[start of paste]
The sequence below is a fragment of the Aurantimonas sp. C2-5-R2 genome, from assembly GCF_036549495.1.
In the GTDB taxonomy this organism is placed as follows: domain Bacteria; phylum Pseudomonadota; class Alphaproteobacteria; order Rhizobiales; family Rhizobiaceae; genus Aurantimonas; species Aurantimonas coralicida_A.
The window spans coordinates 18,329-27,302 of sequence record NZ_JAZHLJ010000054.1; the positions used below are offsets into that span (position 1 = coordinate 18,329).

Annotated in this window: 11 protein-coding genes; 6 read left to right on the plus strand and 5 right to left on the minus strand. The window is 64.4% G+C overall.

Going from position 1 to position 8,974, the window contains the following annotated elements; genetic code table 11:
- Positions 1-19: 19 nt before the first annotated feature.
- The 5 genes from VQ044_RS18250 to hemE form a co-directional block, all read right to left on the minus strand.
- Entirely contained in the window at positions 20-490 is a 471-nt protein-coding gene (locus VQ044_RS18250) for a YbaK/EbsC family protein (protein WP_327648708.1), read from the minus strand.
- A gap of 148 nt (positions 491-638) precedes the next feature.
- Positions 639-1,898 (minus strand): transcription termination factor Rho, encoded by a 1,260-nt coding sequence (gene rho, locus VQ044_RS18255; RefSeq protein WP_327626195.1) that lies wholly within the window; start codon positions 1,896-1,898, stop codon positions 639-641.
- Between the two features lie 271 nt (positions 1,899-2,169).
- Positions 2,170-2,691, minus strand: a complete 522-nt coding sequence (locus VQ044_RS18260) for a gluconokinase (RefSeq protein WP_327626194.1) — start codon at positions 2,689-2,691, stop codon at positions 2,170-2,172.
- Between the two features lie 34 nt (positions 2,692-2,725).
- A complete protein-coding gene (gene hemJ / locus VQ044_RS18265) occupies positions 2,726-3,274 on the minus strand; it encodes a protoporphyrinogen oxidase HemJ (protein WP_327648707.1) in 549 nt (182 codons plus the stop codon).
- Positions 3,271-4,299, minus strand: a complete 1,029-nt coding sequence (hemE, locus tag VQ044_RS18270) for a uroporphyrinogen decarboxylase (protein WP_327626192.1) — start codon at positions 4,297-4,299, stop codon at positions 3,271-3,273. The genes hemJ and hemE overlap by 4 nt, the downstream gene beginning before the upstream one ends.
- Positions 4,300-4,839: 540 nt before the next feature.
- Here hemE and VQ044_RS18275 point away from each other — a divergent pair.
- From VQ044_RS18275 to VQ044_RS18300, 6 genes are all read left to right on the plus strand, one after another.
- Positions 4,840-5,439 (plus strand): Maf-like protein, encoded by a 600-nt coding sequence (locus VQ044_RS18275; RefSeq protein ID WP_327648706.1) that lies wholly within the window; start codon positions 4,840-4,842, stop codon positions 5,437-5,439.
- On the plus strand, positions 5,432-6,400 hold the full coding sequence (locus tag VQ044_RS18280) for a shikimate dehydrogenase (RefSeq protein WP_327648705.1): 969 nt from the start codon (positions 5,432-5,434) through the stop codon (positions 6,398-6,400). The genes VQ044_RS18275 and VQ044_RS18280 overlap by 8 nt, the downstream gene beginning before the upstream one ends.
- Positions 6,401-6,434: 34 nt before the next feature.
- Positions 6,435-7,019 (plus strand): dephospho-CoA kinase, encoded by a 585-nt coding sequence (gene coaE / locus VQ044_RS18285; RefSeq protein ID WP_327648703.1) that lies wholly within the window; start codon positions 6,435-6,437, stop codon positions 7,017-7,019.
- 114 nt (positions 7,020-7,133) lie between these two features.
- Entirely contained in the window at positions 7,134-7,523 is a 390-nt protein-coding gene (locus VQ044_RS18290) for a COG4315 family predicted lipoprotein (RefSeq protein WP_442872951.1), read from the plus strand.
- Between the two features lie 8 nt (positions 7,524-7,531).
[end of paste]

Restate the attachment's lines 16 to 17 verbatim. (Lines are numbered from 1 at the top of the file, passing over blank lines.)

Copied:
- Positions 4,300-4,839: 540 nt before the next feature.
- Here hemE and VQ044_RS18275 point away from each other — a divergent pair.